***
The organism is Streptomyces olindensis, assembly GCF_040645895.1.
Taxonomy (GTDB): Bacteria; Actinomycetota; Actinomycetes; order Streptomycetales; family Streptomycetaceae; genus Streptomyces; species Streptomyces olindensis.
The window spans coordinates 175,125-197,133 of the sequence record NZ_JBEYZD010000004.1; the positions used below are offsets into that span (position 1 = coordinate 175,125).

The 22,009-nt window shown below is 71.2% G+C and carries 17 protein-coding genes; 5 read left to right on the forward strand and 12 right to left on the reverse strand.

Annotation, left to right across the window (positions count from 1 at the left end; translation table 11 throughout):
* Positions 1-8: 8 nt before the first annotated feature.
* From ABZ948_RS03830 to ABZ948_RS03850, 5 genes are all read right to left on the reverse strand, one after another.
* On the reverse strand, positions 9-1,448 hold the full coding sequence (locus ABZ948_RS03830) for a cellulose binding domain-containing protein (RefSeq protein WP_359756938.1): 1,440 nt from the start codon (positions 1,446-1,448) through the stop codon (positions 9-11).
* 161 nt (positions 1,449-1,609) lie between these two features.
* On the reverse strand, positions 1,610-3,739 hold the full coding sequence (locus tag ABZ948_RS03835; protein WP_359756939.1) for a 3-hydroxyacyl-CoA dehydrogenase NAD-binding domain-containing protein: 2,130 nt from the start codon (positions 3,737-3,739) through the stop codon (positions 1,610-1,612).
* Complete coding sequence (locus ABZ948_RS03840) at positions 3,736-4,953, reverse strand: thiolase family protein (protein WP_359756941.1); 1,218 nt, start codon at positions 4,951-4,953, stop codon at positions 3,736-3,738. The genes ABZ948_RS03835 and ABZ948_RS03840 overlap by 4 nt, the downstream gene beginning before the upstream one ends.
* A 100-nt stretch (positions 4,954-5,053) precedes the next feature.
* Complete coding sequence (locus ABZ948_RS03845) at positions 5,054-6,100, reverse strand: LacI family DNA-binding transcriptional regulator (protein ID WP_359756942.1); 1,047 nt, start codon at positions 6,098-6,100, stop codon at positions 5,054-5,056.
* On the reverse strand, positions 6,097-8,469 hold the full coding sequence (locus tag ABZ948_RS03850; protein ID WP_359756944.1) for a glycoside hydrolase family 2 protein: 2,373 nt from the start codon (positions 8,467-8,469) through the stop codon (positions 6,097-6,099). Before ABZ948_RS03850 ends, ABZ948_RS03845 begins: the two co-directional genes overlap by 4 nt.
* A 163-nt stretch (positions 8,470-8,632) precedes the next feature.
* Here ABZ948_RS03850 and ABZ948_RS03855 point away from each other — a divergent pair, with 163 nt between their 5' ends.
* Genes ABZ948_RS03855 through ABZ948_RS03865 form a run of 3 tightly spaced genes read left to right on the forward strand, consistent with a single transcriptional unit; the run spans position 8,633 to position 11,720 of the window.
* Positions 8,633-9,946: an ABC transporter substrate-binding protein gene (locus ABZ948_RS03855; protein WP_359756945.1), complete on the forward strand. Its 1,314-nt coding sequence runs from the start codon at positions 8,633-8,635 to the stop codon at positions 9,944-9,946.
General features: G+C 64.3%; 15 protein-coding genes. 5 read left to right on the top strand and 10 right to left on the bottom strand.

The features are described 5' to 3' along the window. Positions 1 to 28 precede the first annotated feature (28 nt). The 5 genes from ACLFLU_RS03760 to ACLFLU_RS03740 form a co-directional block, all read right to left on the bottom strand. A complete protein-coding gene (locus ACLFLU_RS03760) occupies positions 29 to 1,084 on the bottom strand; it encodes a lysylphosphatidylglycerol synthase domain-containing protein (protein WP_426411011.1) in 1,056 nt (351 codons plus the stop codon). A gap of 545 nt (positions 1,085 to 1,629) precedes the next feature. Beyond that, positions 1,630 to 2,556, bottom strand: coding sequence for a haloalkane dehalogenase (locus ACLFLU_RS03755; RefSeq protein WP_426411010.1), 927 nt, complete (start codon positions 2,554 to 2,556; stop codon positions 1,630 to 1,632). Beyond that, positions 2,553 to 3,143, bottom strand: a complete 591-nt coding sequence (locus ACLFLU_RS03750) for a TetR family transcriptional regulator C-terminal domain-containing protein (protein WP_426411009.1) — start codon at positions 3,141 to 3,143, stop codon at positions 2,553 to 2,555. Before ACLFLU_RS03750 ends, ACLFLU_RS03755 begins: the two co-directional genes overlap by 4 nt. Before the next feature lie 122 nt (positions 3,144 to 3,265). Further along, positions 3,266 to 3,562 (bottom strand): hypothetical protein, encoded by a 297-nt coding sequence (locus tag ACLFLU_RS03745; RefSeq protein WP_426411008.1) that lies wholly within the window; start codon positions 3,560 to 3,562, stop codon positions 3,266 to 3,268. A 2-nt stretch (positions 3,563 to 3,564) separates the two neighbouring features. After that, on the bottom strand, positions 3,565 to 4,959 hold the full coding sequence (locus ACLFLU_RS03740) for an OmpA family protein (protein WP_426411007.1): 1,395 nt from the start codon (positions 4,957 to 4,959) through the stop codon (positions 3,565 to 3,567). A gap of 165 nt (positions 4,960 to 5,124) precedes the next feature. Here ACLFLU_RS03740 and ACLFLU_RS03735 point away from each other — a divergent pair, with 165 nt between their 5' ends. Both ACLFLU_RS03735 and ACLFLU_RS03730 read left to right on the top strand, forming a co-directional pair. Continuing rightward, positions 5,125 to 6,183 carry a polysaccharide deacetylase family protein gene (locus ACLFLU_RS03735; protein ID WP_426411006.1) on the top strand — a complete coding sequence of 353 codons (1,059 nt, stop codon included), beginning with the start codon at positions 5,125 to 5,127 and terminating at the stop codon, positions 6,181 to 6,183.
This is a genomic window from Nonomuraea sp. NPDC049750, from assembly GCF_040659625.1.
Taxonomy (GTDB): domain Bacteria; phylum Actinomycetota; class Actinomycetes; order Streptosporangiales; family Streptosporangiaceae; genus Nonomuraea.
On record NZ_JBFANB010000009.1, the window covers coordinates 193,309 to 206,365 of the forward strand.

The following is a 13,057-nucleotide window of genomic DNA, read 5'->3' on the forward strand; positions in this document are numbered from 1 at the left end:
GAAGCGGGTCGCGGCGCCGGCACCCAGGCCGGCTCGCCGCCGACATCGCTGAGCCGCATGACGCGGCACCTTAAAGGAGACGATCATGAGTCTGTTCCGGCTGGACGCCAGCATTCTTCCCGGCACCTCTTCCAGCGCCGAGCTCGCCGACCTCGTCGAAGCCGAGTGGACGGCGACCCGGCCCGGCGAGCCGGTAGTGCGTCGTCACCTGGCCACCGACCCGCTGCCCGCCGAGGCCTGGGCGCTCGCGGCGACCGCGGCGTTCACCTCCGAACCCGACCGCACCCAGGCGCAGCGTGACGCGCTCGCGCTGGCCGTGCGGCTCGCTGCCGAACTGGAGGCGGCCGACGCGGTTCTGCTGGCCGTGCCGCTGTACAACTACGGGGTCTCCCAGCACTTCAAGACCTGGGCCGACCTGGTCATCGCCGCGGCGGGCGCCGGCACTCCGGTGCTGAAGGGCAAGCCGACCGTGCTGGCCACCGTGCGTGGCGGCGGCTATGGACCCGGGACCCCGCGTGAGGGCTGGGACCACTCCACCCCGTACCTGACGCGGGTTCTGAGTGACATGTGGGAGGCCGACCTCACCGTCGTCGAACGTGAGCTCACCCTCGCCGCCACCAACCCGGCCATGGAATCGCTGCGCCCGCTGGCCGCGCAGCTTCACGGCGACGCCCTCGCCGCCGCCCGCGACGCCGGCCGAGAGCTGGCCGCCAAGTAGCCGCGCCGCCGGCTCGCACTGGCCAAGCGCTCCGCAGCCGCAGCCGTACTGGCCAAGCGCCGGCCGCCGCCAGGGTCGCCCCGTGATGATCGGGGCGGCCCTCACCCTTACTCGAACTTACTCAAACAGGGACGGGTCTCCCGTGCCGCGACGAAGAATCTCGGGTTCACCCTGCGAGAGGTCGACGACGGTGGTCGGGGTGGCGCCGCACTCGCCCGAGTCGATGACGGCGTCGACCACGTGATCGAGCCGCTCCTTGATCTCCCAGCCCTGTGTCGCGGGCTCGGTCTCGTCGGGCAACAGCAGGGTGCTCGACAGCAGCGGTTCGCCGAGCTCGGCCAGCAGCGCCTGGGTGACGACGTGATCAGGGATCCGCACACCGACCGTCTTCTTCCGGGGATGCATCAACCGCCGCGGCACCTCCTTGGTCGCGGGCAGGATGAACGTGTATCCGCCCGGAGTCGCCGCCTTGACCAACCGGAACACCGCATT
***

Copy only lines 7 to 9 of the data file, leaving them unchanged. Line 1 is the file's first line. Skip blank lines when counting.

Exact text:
* From ABZ948_RS03830 to ABZ948_RS03850, 5 genes are all read right to left on the reverse strand, one after another.
* On the reverse strand, positions 9-1,448 hold the full coding sequence (locus ABZ948_RS03830) for a cellulose binding domain-containing protein (RefSeq protein WP_359756938.1): 1,440 nt from the start codon (positions 1,446-1,448) through the stop codon (positions 9-11).
* 161 nt (positions 1,449-1,609) lie between these two features.